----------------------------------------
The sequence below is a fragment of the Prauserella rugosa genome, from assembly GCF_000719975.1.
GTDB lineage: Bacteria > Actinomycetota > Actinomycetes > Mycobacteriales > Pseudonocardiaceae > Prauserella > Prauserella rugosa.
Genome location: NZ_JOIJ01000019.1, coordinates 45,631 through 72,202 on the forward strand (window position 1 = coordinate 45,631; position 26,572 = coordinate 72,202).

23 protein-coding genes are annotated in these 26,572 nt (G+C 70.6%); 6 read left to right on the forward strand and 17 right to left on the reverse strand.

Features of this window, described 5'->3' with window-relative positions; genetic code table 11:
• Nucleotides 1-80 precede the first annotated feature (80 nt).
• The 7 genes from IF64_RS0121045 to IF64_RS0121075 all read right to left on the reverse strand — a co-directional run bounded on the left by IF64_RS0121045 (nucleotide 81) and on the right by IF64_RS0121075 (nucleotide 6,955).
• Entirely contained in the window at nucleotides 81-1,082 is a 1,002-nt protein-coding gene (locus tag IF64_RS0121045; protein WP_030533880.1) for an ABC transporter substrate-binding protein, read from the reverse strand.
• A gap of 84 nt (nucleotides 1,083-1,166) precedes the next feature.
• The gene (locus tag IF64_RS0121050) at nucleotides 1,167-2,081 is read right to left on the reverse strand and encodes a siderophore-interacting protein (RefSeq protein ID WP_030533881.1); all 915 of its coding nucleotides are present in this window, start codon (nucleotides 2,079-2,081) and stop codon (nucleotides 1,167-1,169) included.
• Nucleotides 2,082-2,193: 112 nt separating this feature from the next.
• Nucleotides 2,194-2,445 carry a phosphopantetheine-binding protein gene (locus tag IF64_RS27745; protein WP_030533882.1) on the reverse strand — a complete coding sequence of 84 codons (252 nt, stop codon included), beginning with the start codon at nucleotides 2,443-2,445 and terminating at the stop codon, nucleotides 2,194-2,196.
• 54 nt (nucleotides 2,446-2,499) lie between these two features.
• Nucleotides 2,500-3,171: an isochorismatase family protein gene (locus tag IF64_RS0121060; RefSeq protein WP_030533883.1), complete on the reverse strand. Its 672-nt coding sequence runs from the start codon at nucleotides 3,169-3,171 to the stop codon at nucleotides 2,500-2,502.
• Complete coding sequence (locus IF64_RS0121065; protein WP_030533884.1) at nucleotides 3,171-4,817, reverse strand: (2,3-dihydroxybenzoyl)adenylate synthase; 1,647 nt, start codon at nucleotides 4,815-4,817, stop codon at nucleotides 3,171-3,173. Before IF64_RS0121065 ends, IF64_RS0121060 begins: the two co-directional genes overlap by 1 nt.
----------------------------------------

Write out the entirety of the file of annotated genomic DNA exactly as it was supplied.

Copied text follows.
The sequence below is a fragment of the Prauserella rugosa genome, from assembly GCF_000719975.1.
GTDB lineage: Bacteria > Actinomycetota > Actinomycetes > Mycobacteriales > Pseudonocardiaceae > Prauserella > Prauserella rugosa.
Genome location: NZ_JOIJ01000019.1, coordinates 45,631 through 72,202 on the forward strand (window position 1 = coordinate 45,631; position 26,572 = coordinate 72,202).

23 protein-coding genes are annotated in these 26,572 nt (G+C 70.6%); 6 read left to right on the forward strand and 17 right to left on the reverse strand.

Features of this window, described 5'->3' with window-relative positions; genetic code table 11:
• Nucleotides 1-80 precede the first annotated feature (80 nt).
• The 7 genes from IF64_RS0121045 to IF64_RS0121075 all read right to left on the reverse strand — a co-directional run bounded on the left by IF64_RS0121045 (nucleotide 81) and on the right by IF64_RS0121075 (nucleotide 6,955).
• Entirely contained in the window at nucleotides 81-1,082 is a 1,002-nt protein-coding gene (locus tag IF64_RS0121045; protein WP_030533880.1) for an ABC transporter substrate-binding protein, read from the reverse strand.
• A gap of 84 nt (nucleotides 1,083-1,166) precedes the next feature.
• The gene (locus tag IF64_RS0121050) at nucleotides 1,167-2,081 is read right to left on the reverse strand and encodes a siderophore-interacting protein (RefSeq protein ID WP_030533881.1); all 915 of its coding nucleotides are present in this window, start codon (nucleotides 2,079-2,081) and stop codon (nucleotides 1,167-1,169) included.
• Nucleotides 2,082-2,193: 112 nt separating this feature from the next.
• Nucleotides 2,194-2,445 carry a phosphopantetheine-binding protein gene (locus tag IF64_RS27745; protein WP_030533882.1) on the reverse strand — a complete coding sequence of 84 codons (252 nt, stop codon included), beginning with the start codon at nucleotides 2,443-2,445 and terminating at the stop codon, nucleotides 2,194-2,196.
• 54 nt (nucleotides 2,446-2,499) lie between these two features.
• Nucleotides 2,500-3,171: an isochorismatase family protein gene (locus tag IF64_RS0121060; RefSeq protein WP_030533883.1), complete on the reverse strand. Its 672-nt coding sequence runs from the start codon at nucleotides 3,169-3,171 to the stop codon at nucleotides 2,500-2,502.
• Complete coding sequence (locus IF64_RS0121065; protein WP_030533884.1) at nucleotides 3,171-4,817, reverse strand: (2,3-dihydroxybenzoyl)adenylate synthase; 1,647 nt, start codon at nucleotides 4,815-4,817, stop codon at nucleotides 3,171-3,173. Before IF64_RS0121065 ends, IF64_RS0121060 begins: the two co-directional genes overlap by 1 nt.